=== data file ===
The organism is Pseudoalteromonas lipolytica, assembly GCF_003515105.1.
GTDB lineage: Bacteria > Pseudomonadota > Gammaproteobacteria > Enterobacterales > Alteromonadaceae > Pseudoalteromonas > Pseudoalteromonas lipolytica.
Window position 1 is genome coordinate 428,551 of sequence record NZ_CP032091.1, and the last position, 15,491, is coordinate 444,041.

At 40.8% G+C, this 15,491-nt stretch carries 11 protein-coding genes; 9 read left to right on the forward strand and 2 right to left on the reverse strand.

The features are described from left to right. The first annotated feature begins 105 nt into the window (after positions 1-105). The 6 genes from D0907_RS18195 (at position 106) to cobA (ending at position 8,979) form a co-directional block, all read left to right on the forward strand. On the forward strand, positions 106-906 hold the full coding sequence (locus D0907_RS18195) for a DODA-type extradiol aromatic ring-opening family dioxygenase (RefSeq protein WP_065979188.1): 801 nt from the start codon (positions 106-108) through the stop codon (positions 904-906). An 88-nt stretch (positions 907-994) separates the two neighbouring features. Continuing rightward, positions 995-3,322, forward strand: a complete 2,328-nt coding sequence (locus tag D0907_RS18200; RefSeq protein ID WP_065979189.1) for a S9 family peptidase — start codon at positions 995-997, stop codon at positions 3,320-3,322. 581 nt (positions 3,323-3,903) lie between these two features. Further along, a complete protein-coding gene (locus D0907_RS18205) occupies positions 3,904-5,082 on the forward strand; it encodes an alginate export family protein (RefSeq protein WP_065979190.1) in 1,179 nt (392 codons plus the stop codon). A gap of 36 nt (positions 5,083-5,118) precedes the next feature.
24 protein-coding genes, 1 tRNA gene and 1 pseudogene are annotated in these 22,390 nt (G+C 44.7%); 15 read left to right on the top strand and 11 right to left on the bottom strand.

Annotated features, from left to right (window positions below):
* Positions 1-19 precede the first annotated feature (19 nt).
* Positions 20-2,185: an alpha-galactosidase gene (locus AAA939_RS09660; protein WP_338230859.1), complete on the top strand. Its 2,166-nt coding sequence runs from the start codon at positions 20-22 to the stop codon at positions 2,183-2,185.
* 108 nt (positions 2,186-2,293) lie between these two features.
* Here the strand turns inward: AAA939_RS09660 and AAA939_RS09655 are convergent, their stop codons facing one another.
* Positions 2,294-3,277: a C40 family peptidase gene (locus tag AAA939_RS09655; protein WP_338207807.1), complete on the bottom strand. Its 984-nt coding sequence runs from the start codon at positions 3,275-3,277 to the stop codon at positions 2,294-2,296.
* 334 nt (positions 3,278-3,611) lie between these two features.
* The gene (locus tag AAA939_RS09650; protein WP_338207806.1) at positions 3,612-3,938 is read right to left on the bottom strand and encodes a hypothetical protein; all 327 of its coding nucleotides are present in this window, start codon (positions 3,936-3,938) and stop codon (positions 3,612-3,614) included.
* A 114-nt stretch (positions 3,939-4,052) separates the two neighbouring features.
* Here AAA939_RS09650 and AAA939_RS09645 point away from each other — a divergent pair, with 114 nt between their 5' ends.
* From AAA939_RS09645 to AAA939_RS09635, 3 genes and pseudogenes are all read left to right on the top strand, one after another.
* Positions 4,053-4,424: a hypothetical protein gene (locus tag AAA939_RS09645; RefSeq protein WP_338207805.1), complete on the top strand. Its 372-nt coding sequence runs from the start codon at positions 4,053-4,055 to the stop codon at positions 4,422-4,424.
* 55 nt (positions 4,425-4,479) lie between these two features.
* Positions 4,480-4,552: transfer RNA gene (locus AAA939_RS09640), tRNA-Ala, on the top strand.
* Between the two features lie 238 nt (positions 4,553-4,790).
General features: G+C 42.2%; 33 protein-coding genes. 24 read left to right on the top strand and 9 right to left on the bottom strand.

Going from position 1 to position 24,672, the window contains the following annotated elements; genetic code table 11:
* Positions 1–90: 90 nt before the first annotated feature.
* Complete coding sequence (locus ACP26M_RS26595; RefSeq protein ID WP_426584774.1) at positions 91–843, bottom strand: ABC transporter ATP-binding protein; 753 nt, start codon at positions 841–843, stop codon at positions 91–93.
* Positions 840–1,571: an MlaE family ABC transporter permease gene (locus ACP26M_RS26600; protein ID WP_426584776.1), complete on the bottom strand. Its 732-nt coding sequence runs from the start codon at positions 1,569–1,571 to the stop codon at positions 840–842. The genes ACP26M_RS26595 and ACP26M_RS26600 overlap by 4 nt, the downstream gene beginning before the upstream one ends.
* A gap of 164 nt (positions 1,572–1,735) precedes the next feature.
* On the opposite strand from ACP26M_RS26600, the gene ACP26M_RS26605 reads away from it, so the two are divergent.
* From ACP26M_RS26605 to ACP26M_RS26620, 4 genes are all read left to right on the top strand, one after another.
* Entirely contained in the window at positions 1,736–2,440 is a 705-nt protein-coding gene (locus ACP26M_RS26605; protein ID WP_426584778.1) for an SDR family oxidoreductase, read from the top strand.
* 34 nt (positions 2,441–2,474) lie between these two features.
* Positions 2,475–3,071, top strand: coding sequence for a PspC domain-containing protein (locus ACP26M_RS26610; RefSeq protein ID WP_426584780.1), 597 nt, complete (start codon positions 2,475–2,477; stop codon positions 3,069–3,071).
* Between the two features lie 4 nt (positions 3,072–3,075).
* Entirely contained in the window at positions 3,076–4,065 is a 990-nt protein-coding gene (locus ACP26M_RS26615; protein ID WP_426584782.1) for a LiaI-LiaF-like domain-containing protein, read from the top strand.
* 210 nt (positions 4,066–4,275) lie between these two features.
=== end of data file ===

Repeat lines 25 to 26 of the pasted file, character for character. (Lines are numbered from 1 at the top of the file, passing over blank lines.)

* Complete coding sequence (locus ACP26M_RS26595; RefSeq protein ID WP_426584774.1) at positions 91–843, bottom strand: ABC transporter ATP-binding protein; 753 nt, start codon at positions 841–843, stop codon at positions 91–93.
* Positions 840–1,571: an MlaE family ABC transporter permease gene (locus ACP26M_RS26600; protein ID WP_426584776.1), complete on the bottom strand. Its 732-nt coding sequence runs from the start codon at positions 1,569–1,571 to the stop codon at positions 840–842. The genes ACP26M_RS26595 and ACP26M_RS26600 overlap by 4 nt, the downstream gene beginning before the upstream one ends.